Morales Pledges New Bolivia Election After International Audit

Americas|Morales Pledges New Bolivia Election After International Audit

President Evo Morales had claimed victory in a recent vote, but monitors questioned the result.

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Credit…Carlos Garcia Rawlins/Reuters

Faced with unrelenting protests over the results of disputed elections in which he claimed victory, President Evo Morales of Bolivia announced on Sunday that he would call new elections.

The announcement came hours after the Organization of American States released a preliminary report of its audit of the Oct. 20 vote. The group, whose charter promotes democracy among member organizations in the Western Hemisphere, said that it would not certify Mr. Morales’s victory and that the results should be annulled because of widespread irregularities.

The company that provided vote-counting machines for the election had also disavowed the results.

Speaking in a televised address on Sunday, Mr. Morales, Bolivia’s first Indigenous leader, called for peace and said he would replace the Electoral Tribunal before holding a new vote in the South American country. He did not specify a date for the repeat election.

The tribunal was criticized by the opposition as excessively loyal to Mr. Morales and accused of widespread electoral fraud.

The new vote “will allow the Bolivian people to democratically elect their new leaders,” Mr. Morales said from his traditional stronghold in the city of El Alto, outside La Paz. “I want to ask everyone to lower all the tension.”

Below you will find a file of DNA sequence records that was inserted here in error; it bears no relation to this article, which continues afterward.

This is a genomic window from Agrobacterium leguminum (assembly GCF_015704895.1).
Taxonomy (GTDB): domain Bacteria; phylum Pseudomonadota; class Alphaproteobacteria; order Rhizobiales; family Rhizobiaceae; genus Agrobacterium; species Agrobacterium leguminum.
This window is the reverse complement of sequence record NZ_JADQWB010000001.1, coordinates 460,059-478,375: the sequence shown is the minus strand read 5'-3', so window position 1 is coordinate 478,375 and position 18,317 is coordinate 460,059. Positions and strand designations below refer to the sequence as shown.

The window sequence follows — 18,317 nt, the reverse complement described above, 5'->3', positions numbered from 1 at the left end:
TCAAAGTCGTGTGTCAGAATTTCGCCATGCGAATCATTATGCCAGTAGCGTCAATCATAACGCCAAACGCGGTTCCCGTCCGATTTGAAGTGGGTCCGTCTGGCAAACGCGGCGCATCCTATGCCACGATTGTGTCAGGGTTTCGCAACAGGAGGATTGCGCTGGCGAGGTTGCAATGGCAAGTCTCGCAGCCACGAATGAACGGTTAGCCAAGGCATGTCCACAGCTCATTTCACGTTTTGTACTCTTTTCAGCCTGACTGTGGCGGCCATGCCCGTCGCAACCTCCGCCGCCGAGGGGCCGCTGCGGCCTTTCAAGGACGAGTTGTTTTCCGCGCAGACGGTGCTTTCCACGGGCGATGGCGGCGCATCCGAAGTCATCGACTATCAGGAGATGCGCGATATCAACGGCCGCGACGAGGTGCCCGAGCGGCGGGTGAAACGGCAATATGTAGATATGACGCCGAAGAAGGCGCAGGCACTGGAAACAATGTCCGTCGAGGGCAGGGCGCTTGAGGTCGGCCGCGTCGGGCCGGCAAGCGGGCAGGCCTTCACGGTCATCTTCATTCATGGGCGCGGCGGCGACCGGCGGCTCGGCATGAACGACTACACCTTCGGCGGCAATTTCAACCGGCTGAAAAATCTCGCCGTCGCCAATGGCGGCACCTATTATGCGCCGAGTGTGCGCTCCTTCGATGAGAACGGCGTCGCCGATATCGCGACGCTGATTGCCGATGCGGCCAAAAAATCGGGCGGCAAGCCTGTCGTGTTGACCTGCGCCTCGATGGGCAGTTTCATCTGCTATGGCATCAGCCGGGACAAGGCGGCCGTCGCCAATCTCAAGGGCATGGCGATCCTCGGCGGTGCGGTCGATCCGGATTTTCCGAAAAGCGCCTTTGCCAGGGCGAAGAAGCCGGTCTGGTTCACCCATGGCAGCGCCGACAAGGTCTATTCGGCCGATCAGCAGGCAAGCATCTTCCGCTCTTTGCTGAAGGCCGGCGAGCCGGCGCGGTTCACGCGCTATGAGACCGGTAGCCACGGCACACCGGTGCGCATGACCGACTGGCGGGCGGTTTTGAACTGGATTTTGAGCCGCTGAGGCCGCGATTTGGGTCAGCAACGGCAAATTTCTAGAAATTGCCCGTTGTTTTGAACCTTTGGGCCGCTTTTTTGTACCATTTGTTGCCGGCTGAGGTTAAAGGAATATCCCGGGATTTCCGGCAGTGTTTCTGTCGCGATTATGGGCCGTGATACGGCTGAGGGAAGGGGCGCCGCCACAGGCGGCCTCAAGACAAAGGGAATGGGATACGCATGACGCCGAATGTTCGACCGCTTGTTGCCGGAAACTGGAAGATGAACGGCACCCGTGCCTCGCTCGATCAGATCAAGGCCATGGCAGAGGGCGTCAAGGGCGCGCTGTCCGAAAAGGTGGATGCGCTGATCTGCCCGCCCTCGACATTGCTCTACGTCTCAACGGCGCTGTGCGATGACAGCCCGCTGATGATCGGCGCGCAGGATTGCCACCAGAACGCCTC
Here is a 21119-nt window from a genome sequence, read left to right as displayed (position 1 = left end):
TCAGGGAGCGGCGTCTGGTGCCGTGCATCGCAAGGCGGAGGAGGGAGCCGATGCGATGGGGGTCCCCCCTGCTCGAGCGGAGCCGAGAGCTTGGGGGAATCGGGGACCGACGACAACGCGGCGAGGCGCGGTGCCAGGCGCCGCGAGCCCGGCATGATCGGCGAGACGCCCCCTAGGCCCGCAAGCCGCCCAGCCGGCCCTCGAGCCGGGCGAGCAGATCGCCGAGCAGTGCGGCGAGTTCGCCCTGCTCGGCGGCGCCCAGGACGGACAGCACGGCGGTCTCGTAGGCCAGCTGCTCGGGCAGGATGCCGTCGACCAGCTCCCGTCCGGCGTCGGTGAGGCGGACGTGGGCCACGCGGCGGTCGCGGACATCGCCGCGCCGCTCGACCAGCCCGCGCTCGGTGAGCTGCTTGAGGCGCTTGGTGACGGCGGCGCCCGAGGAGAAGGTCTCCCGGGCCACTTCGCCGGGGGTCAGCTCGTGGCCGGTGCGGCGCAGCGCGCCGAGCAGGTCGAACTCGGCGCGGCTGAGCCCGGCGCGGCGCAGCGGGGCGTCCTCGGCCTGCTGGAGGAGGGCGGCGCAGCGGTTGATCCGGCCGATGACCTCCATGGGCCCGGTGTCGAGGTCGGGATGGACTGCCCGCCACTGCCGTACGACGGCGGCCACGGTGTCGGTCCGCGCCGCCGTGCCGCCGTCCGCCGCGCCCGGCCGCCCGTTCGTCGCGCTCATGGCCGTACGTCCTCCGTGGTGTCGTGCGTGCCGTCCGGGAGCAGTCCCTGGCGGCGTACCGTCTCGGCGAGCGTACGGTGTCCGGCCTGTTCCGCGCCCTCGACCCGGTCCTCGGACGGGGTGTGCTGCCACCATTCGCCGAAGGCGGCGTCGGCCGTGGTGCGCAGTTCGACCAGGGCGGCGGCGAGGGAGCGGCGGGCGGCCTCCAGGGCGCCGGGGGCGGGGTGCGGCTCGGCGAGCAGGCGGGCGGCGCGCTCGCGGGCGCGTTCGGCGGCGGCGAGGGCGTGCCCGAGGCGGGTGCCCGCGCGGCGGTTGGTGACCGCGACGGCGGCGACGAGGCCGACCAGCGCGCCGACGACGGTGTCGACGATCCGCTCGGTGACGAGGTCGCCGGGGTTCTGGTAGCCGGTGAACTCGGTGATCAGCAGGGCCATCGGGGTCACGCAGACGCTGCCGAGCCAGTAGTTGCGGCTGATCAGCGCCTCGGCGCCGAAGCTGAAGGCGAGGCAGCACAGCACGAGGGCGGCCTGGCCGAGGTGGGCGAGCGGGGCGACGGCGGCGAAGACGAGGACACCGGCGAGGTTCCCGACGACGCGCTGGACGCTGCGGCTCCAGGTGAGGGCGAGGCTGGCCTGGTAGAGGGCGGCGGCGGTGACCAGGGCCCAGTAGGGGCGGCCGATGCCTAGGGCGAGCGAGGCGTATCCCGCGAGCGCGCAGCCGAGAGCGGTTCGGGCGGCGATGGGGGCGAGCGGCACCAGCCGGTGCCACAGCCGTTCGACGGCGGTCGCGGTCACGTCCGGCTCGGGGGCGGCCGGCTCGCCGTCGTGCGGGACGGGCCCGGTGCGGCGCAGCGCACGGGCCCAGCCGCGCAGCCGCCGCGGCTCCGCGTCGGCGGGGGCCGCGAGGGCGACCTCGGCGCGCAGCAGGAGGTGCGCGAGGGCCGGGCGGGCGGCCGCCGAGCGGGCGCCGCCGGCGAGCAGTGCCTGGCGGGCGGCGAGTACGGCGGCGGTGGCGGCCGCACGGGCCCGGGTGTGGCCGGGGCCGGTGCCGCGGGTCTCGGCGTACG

Mr. Morales pivoted on Sunday after his grip on power grew tenuous over the weekend, when police units in most of Bolivia’s major cities mutinied and joined antigovernment protesters. The military also distanced itself from the president, saying it would remain neutral in the political crisis.

Lacking the support of security forces, Mr. Morales, who came to power in 2006, declared, “A coup is underway,” and he called on his supporters to take to the streets to defend his government, raising fears of widespread partisan violence.

The unrest spread El Alto by Saturday night, and government supporters and protesters clashed on the streets, according to local news reports.

In the countryside, where Mr. Morales remains popular with poor farmers, government supporters blocked and attacked with stones several caravans of protesters heading to demonstrations in La Paz.

It was unclear if Mr. Morales’s accession to a new election would pacify the country. Some opposition leaders previously said that they would not accept a new vote with Mr. Morales as candidate.

They had accused the president of illegally changing the Constitution to allow him to run for an unprecedented fourth term. The opposition also claimed the October vote was rigged.

The outcome of the vote has been in dispute since election officials released preliminary results that pointed to a runoff between Mr. Morales and Carlos Mesa, a former president.

The ballot count suddenly stopped. Election officials did not provide updates for nearly 24 hours, and gave no explanation.

When the election results were finally updated, officials reversed themselves and said Mr. Morales was leading by 10 percentage points, the margin required to avoid a runoff.

That announcement sent protesters into the streets. The demonstrations continued through Saturday, when tens of thousands of people rallied in Santa Cruz, demanding that Mr. Morales resign by Monday.

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